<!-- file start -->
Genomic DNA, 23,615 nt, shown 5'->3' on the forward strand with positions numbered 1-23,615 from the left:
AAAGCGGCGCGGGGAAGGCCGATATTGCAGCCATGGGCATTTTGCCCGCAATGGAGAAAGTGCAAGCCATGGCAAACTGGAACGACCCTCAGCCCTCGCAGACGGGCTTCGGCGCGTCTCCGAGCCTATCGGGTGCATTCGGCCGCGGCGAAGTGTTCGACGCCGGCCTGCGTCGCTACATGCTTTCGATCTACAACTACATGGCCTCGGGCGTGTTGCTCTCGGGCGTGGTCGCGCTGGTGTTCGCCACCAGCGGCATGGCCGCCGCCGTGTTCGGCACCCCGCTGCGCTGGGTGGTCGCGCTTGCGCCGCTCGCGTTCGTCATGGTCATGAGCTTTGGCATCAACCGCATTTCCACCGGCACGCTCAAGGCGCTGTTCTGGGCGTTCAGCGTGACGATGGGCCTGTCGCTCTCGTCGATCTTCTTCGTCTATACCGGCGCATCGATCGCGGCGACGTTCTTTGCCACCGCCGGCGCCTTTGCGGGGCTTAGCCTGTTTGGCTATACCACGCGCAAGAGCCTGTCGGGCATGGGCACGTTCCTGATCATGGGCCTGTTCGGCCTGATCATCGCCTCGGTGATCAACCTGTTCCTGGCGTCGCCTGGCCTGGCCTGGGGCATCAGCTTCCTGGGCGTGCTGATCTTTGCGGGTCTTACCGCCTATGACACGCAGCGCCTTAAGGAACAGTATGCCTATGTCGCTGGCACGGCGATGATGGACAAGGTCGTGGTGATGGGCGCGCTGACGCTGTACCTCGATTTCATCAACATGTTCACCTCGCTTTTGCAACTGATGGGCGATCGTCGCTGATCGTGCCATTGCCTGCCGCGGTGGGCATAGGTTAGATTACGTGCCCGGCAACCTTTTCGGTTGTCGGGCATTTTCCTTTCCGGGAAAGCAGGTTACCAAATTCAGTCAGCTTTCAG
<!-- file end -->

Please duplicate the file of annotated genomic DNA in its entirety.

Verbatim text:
Genomic DNA, 23,615 nt, shown 5'->3' on the forward strand with positions numbered 1-23,615 from the left:
AAAGCGGCGCGGGGAAGGCCGATATTGCAGCCATGGGCATTTTGCCCGCAATGGAGAAAGTGCAAGCCATGGCAAACTGGAACGACCCTCAGCCCTCGCAGACGGGCTTCGGCGCGTCTCCGAGCCTATCGGGTGCATTCGGCCGCGGCGAAGTGTTCGACGCCGGCCTGCGTCGCTACATGCTTTCGATCTACAACTACATGGCCTCGGGCGTGTTGCTCTCGGGCGTGGTCGCGCTGGTGTTCGCCACCAGCGGCATGGCCGCCGCCGTGTTCGGCACCCCGCTGCGCTGGGTGGTCGCGCTTGCGCCGCTCGCGTTCGTCATGGTCATGAGCTTTGGCATCAACCGCATTTCCACCGGCACGCTCAAGGCGCTGTTCTGGGCGTTCAGCGTGACGATGGGCCTGTCGCTCTCGTCGATCTTCTTCGTCTATACCGGCGCATCGATCGCGGCGACGTTCTTTGCCACCGCCGGCGCCTTTGCGGGGCTTAGCCTGTTTGGCTATACCACGCGCAAGAGCCTGTCGGGCATGGGCACGTTCCTGATCATGGGCCTGTTCGGCCTGATCATCGCCTCGGTGATCAACCTGTTCCTGGCGTCGCCTGGCCTGGCCTGGGGCATCAGCTTCCTGGGCGTGCTGATCTTTGCGGGTCTTACCGCCTATGACACGCAGCGCCTTAAGGAACAGTATGCCTATGTCGCTGGCACGGCGATGATGGACAAGGTCGTGGTGATGGGCGCGCTGACGCTGTACCTCGATTTCATCAACATGTTCACCTCGCTTTTGCAACTGATGGGCGATCGTCGCTGATCGTGCCATTGCCTGCCGCGGTGGGCATAGGTTAGATTACGTGCCCGGCAACCTTTTCGGTTGTCGGGCATTTTCCTTTCCGGGAAAGCAGGTTACCAAATTCAGTCAGCTTTCAG